Background: In New Zealand (NZ), 20% of adults report a disability, of which one-third is caused by injury. No prospective epidemiological studies of predictors of disability following all-cause injury among New Zealanders have been undertaken. Internationally, studies have focused on a limited range of predictors or specific injuries. Although these studies provide useful insights, applicability to NZ is limited given the importance of NZ’s unique macro-social factors, such as NZ’s no-fault accident compensation and rehabilitation scheme, the Accident Compensation Corporation (ACC).
Objectives: (1) To quantitatively determine the injury, rehabilitation, personal, social and economic factors leading to disability outcomes following injury in NZ. (2) To qualitatively explore experiences and perceptions of injury-related outcomes in face-to-face interviews with 15 Māori and 15 other New Zealanders, 6 and 12 months after injury.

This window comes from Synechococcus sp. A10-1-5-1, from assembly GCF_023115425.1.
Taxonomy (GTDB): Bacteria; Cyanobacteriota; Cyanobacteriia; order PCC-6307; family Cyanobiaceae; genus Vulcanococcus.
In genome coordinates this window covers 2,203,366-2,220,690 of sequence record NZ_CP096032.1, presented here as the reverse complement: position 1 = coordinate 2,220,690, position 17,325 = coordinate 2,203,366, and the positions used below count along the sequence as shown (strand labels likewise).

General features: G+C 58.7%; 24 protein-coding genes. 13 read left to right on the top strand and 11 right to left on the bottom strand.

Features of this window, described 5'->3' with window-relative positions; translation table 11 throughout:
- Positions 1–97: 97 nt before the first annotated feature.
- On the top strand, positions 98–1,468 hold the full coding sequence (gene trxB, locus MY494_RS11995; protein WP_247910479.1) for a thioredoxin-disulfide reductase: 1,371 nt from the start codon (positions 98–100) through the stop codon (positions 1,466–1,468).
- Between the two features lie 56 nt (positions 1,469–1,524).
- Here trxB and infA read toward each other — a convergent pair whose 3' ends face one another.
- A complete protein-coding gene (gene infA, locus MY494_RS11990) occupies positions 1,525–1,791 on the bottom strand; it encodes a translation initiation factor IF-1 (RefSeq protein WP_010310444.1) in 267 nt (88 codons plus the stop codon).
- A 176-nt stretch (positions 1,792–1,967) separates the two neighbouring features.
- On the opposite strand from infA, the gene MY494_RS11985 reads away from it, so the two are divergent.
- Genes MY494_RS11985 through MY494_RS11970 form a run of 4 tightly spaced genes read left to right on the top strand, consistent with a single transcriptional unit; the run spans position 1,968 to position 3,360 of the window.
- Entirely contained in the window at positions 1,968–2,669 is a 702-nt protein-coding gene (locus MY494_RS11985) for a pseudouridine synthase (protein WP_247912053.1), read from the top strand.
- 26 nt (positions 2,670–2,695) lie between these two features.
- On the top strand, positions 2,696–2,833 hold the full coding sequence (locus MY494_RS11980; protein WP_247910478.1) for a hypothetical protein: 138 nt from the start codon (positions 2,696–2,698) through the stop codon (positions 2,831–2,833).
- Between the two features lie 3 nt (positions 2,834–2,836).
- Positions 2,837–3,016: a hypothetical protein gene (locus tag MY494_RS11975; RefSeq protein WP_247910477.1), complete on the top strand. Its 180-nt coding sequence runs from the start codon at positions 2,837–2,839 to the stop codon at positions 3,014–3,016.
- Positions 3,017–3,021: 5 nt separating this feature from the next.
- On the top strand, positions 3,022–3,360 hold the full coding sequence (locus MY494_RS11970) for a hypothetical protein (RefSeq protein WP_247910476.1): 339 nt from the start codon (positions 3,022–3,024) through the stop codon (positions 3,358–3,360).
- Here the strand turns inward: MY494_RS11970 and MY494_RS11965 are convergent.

Setting: Four geographical regions within NZ.
Design: Prospective cohort study with telephone interviews 1, 4 and 12 months after injury.
Participants: 2500 people (including 460 Māori), aged 18–64 years, randomly selected from ACC’s entitlement claims register (people likely to be off work for at least 1 week or equivalent).
Data: Telephone interviews, electronic hospital and ACC injury data. Exposures include demographic, social, economic, work-related, health status, participation and/or environmental factors.
Outcome measures: Primary: disability (including WHODAS II) and health-related quality of life (including EQ-5D). Secondary: participation (paid and unpaid activities), life satisfaction and costs.
Analysis: Separate regression models will be developed for each of the outcomes. Repeated measures outcomes will be modelled using general estimating equation models and generalised linear mixed models.
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Funding This study is funded by the Health Research Council of New Zealand and the Accident Compensation Corporation, Wellington, New Zealand.
Competing interests None.
Provenance and Peer review Not commissioned; not externally peer reviewed.